As you let go of the feelings of incompleteness or whatever other feeling is motivating you to feel like you must do the addictive behavior, you will find it easier and easier to simply let it go and not be bound by the addiction anymore
Sedona, AZ (PRWEB) July 21, 2008
Hale Dwoskin, featured teacher in the blockbuster book and film "The Secret" and author of The New York Times bestseller The Sedona Method, has revealed a powerful way to help overcome the emotional component of marijuana addiction.
Marijuana is the most commonly used illegal drug in the United States. In 2006, nearly 15 million Americans 12 and older used the drug in the month prior to the survey, according to the National Survey on Drug Use and Health. Meanwhile, nearly 40 percent of the U.S. population over 12 has tried marijuana in their lifetime.
While some believe that marijuana is not an addictive drug, the National Institute on Drug Abuse (NIDA) states that long-term marijuana abuse can lead to addiction. And according to the Office of National Drug Control Policy (ONDCP), a 2002 survey found that over 4 million people were classified with dependence on or abuse of marijuana.
People may also be surprised to learn that more teens enter treatment centers because of marijuana dependence than they do for all other illegal drugs combined, according to ONDCP. In all, 62 percent of teens in drug treatment centers are dependent on marijuana.
There is also a misconception that marijuana is a relatively harmless drug that just makes you "mellow." In reality, those who use the drug have:
- Increased rates of anxiety, depression, suicidal ideation, and schizophrenia
-Impaired immune systems
- Increased risk of lung cancer (marijuana smoke actually contains 50 percent to 70 percent more carcinogenic hydrocarbons than tobacco smoke)
- Respiratory problems similar to those of tobacco smokers
Heavy marijuana use has also been proven to hinder life achievement in areas such as physical and mental health, cognitive abilities, social life and career status, NIDA states.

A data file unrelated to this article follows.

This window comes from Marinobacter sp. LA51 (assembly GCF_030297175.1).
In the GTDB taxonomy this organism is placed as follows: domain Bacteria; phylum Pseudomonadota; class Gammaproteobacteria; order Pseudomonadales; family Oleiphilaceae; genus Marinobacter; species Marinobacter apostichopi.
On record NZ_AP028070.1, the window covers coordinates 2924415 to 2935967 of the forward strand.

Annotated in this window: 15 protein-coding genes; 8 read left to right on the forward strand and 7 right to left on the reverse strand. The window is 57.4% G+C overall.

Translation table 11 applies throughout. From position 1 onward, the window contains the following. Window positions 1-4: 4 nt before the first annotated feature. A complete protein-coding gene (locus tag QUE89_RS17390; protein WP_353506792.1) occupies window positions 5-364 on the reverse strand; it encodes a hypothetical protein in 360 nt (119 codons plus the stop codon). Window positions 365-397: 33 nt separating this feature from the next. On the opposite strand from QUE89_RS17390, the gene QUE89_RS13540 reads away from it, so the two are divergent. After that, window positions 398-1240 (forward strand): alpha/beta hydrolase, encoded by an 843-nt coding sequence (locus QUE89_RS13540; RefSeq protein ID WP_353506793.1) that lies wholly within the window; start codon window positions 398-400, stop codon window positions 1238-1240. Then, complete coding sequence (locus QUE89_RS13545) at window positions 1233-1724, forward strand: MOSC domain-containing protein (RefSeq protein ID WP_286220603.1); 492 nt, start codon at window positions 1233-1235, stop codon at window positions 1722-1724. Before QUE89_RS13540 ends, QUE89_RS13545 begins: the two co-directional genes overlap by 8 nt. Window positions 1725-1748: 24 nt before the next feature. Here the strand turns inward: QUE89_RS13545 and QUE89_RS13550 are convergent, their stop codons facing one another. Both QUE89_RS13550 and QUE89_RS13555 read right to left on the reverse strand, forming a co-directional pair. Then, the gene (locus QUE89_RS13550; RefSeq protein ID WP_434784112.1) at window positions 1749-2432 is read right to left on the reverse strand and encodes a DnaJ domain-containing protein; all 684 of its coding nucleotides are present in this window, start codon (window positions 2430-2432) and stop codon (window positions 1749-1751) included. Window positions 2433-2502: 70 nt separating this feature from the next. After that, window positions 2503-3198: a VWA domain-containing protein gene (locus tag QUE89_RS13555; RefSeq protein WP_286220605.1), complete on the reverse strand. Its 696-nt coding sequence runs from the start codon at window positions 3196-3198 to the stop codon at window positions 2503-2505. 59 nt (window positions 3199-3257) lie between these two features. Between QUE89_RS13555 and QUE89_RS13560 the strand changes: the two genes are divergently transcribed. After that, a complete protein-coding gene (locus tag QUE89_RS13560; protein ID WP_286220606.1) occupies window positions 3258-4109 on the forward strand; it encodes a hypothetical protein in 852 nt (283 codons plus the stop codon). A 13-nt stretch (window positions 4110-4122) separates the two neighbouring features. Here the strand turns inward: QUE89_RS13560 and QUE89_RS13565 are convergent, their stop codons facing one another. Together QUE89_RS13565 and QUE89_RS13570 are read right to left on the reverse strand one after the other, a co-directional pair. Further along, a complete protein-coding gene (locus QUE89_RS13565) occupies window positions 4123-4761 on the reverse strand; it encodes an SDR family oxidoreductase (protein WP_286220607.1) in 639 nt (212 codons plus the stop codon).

Every addiction has a strong emotional component that drives people to continue the behavior. What makes it an addiction is that people continue to use marijuana even though it is interfering with family, school, work or social life. Often, getting to the bottom of the emotional drive will allow people to break free from the physical dependence.
"All addictions have an emotional content," says Hale Dwoskin, CEO and director of training of Sedona Training Associates. "If you are willing to face and let go of the feeling that you need a substance in order to be comfortable with who or what you are, you can break any addiction."
Letting go is easy once people get the hang of it, and many find using the proven Sedona Method helps them get a hold on the principle of releasing.
"As you let go of the feelings of incompleteness or whatever other feeling is motivating you to feel like you must do the addictive behavior, you will find it easier and easier to simply let it go and not be bound by the addiction anymore," Dwoskin says.
Keep in mind that people trying to quit marijuana often report feeling irritable and anxious, and having trouble sleeping. They can use The Sedona Method to release on these feelings and symptoms as well, and it will help them get through the transition.
Right now everyone can get the free Insiders Guide to The Sedona Method email course sampler by inputting just their name and email in the sidebar on the right of the article at http://www.sedona.com/marijuana.aspx.
For more insights on the topic of releasing, Hale Dwoskin, New York Times Best-Selling author of The Sedona Method, featured expert in the film and New York Times bestseller "The Secret," and CEO and Director of Training of Sedona Training Associates, is available for interviews. Sedona Training Associates is an organization that teaches courses based on the emotional releasing techniques originated by Hale Dwoskin's mentor, Lester Levenson. Dwoskin is an international speaker and featured faculty member at Esalen and the Omega Institute. For over a quarter century, he has regularly been teaching The Sedona Method techniques to individuals and corporations throughout the United States, Canada and the United Kingdom. Visit http://www.Sedona.com .
Disclaimer: The information provided here is for general information purposes. It is not compiled or presented for the purposes of diagnosing or treating any health related condition or concern, or for any other purpose which requires consultation with a qualified health care professional. Please do not rely upon the information for any of these purposes. Instead, we recommend that you consult a qualified health care professional to meet your personal healthcare needs.